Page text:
Seventy-six people were arrested Wednesday during renewed clashes over the Dakota Access Pipeline, as the Trump administration moves to speed the pipeline-approval process.
The people were attempting to create a new campsite on private property as the Standing Rock Sioux Tribe, along with the North Dakota Governor’s office and local law enforcement, worked to clean up the main protest site before spring floodwaters rise and wash trash and other debris into the Missouri River. The cleanup is being overseen by the tribe and is expected to take several weeks.
A day after cleanup began, however, tensions rose anew when the Acting Secretary of the Army Robert Speer told Republican North Dakota Sen. John Hoeven that he had directed the U.S. Army Corps of Engineers to proceed with the final permit necessary to finish the pipeline. A final decision on the permit hasn’t yet been made but is expected soon.
Thousands of people have gathered there since August to protest the $3.8 billion oil pipeline, which the Standing Rock Sioux say threatens sacred sites and drinking water supplies. Nearly 700 people have been arrested in clashes between law enforcement and protesters.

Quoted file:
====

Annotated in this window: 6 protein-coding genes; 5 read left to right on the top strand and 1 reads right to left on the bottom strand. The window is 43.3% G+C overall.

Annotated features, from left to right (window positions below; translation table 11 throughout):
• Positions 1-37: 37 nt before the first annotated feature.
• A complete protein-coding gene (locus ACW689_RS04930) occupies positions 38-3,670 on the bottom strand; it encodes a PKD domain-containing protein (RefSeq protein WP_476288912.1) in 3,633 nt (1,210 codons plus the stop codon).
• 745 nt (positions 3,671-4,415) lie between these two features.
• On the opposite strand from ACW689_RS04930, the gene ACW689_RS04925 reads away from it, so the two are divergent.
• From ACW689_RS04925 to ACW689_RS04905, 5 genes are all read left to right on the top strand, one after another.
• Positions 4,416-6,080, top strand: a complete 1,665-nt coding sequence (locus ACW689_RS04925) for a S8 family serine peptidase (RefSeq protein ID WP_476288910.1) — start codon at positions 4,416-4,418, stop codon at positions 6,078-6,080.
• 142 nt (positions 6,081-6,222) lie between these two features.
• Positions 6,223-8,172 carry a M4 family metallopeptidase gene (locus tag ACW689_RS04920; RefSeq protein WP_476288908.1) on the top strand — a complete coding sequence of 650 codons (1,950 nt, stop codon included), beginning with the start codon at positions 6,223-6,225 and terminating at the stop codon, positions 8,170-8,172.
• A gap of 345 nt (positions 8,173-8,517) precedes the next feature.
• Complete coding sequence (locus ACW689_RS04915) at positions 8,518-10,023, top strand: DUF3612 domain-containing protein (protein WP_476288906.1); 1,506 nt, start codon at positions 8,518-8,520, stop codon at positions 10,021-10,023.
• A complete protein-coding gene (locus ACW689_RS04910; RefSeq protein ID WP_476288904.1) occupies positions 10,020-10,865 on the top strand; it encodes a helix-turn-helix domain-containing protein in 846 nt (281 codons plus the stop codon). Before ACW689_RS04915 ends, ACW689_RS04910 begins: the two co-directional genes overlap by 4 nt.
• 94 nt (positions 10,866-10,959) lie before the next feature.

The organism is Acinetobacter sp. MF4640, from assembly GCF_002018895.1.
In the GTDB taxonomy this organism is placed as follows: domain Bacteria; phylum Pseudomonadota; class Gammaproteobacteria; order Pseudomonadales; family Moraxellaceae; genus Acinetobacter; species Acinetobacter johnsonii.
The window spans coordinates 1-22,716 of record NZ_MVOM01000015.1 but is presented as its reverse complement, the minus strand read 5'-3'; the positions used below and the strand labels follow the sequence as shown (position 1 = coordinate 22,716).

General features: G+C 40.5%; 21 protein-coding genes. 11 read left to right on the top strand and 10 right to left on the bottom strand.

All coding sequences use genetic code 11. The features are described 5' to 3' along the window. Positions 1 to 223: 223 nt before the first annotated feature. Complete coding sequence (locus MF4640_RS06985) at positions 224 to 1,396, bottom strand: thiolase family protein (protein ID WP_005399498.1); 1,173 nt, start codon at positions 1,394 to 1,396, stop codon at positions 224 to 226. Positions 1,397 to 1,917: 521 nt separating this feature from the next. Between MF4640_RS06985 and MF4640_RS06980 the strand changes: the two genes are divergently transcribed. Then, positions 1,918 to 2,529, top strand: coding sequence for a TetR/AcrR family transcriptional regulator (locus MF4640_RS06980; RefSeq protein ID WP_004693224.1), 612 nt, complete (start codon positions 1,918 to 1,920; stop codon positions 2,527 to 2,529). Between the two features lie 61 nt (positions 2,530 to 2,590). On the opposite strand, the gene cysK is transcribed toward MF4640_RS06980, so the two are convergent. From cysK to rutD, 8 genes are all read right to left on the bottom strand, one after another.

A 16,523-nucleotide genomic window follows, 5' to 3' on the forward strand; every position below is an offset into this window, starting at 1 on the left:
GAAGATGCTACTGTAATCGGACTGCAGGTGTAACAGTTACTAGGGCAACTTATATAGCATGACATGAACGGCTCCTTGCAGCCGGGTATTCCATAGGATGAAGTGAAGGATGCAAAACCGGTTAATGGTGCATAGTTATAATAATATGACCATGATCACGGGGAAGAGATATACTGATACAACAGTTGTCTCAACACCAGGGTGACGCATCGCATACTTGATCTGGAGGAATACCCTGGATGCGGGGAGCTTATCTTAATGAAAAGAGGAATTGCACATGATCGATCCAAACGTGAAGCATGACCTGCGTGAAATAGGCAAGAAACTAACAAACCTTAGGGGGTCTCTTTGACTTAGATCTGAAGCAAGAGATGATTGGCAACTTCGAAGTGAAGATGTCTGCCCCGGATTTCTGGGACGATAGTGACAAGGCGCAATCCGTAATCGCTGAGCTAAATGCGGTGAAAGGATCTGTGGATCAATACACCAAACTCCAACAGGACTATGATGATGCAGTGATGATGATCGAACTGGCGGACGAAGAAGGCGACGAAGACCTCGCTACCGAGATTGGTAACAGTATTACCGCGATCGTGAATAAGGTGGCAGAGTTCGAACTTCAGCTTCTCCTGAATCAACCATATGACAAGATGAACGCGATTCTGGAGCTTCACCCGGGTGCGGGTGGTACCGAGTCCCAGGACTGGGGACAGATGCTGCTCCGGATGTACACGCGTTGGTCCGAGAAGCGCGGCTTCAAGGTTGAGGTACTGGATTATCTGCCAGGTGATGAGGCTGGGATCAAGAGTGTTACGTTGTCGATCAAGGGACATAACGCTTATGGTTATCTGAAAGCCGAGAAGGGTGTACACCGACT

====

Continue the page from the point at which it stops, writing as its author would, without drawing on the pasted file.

On Wednesday, North Dakota Gov. Doug Burgum’s office said a “rogue group of some of the more aggressive elements of the protest camp” clashed with law enforcement while trying to build the new campsite.
“In spite of the actions of this rogue group, we will strive to continue efforts on both sides to move forward and find common ground as steps are taken to ensure public safety and begin healing the relationships that are so important to the region and our state,” Mr. Burgum said in a statement.